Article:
Jenni L. Logan – Lakota Local School District said that her district will lose $9.7 million in state aid through the new formula, and will be forced to return to the ballot or make cuts, after making $20 million in cuts between 2010-2013.  She went on to explain that the proposed formula is designed to adjust for a district’s ability to raise local revenue, but what also should be considered is tax effort.  Lakota’s effective millage rate is 16 percent higher than the state average, meaning that the residents of the district are already exceeding the fiscal effort standard.

•The new way to count students causes instability:
This is the first year that school districts will report student counts three times per year in October, March, and June, rather than during one week in October.  State funding for schools will be adjusted based on the adjusted enrollment in June, after the school year is over, and expenditures are finalized.

According to testimony from representatives of OSBA, BASA, and OASBO this new policy “creates instability for districts. Not only have they set their budgets and programs at the beginning of the school year based on the number of students enrolled, an adjustment in the last payments of the year could be problematic.”  They recommend that the June adjustment be carried-over to the following school year to provide more stability.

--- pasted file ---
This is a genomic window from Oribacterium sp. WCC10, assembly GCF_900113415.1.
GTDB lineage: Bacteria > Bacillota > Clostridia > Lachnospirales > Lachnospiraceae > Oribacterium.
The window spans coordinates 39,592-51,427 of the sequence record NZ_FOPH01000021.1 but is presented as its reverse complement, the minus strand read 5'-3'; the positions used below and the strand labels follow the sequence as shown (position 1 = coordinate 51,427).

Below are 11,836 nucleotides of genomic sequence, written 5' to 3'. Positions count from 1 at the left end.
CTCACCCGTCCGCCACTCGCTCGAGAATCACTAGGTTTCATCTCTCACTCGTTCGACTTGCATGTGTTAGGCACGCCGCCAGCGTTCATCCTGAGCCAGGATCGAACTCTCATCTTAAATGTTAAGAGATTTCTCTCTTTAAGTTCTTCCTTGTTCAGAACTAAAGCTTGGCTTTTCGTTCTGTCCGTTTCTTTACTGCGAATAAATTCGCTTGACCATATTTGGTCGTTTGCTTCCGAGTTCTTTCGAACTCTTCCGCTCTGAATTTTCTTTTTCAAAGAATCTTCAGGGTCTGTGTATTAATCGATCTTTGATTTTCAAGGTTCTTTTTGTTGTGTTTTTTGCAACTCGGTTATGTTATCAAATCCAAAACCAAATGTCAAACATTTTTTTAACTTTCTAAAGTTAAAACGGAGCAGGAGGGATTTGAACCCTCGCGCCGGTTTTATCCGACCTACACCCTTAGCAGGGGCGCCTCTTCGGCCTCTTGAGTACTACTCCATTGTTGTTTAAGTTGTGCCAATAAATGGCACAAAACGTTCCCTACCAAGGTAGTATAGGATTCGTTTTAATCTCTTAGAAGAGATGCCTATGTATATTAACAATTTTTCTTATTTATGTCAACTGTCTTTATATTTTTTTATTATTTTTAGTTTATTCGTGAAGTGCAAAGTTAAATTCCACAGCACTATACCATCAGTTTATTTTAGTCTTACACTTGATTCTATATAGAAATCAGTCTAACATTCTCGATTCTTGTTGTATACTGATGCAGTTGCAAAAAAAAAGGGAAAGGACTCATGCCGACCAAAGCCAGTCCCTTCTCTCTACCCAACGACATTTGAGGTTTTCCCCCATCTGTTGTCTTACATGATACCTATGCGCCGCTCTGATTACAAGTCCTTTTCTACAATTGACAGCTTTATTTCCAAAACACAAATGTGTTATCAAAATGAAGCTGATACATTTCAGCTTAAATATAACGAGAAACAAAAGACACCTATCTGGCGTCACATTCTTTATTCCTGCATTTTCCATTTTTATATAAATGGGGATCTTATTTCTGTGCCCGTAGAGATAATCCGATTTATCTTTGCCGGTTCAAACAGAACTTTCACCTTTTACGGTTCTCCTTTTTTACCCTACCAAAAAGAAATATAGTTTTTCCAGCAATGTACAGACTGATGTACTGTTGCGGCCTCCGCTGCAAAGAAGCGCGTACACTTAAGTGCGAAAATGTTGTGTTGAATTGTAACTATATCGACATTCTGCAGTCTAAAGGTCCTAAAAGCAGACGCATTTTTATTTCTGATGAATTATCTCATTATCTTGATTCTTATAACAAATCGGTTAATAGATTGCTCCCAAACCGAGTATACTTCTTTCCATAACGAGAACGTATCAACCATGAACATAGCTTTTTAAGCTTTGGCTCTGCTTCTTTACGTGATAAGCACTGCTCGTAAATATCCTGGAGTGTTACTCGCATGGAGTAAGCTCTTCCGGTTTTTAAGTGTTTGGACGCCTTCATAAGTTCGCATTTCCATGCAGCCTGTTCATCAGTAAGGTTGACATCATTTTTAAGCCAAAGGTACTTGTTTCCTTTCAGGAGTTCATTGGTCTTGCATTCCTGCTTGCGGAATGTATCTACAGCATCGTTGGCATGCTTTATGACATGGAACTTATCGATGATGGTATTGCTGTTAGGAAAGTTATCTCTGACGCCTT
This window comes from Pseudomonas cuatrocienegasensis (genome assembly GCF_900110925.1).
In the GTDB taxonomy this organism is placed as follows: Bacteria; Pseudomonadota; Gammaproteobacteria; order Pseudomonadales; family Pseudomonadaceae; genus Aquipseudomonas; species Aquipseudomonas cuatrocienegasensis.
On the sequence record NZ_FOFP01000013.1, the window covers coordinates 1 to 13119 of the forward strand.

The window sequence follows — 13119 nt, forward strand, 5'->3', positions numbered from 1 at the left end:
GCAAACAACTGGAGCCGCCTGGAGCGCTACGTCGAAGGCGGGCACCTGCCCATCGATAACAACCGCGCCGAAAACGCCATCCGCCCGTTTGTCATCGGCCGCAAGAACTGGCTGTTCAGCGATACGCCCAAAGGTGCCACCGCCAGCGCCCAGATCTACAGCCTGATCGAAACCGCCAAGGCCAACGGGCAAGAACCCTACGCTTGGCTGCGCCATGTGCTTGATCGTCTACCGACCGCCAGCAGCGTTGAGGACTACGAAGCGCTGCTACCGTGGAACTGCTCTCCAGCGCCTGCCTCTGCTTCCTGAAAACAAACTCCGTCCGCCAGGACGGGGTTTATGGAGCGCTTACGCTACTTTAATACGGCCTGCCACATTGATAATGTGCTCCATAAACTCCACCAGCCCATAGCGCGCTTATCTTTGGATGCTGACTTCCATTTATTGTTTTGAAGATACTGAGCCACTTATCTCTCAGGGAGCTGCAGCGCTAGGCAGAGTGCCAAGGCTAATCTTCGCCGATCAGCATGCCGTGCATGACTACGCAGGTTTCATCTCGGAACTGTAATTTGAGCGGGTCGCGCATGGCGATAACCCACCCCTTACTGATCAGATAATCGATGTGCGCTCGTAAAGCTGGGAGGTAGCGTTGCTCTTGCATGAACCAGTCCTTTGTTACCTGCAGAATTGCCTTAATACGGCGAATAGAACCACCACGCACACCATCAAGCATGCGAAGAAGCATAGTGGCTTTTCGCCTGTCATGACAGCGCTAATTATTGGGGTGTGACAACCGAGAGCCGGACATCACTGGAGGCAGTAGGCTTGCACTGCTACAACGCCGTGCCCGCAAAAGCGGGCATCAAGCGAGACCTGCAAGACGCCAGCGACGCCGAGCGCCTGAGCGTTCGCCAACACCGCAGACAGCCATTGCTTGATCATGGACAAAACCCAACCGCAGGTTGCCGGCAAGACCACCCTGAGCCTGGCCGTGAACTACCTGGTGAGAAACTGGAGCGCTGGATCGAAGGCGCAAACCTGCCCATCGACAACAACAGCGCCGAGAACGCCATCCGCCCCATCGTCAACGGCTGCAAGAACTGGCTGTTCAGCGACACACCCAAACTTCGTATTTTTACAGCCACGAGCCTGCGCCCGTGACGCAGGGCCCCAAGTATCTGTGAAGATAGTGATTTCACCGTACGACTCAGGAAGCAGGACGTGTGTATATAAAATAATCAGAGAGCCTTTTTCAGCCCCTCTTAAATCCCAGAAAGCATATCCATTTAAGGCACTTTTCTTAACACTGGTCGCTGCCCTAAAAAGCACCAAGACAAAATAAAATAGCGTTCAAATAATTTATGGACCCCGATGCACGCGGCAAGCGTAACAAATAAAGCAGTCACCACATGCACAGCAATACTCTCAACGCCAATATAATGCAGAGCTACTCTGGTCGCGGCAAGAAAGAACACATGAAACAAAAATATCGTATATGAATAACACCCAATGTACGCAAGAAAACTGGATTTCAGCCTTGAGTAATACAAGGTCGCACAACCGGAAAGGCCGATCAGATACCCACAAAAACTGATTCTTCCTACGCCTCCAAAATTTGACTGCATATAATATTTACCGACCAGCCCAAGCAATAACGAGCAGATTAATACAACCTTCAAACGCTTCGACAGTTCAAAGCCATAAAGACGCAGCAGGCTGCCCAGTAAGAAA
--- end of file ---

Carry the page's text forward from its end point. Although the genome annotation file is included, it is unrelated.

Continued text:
•The number of school districts on the guarantees (transitional aid) is the result of inadequate state aid:
According to Russ Harris-OEA and representatives from OSBA, BASA, and OASBO, the number of school districts on the guarantee in FY16 is 226 districts and 184 districts in FY17. The major reason, as explained by Howard Fleeter from the Ohio Education Policy Institute, is the “overall inadequacy of the funding formula” rather than enrollment or changes in property value.

•The loss of tangible personal property tax revenues affect many districts.  According to the testimony by Russ Harris – OEA, there are about 200 school districts that have been negatively affected by the loss of tangible personal property tax revenues. The proposed formula in HB64 would re-activate a phase-out of the Tangible Personal Property and Public Utility Tangible Personal Property Tax replacement payments to school districts.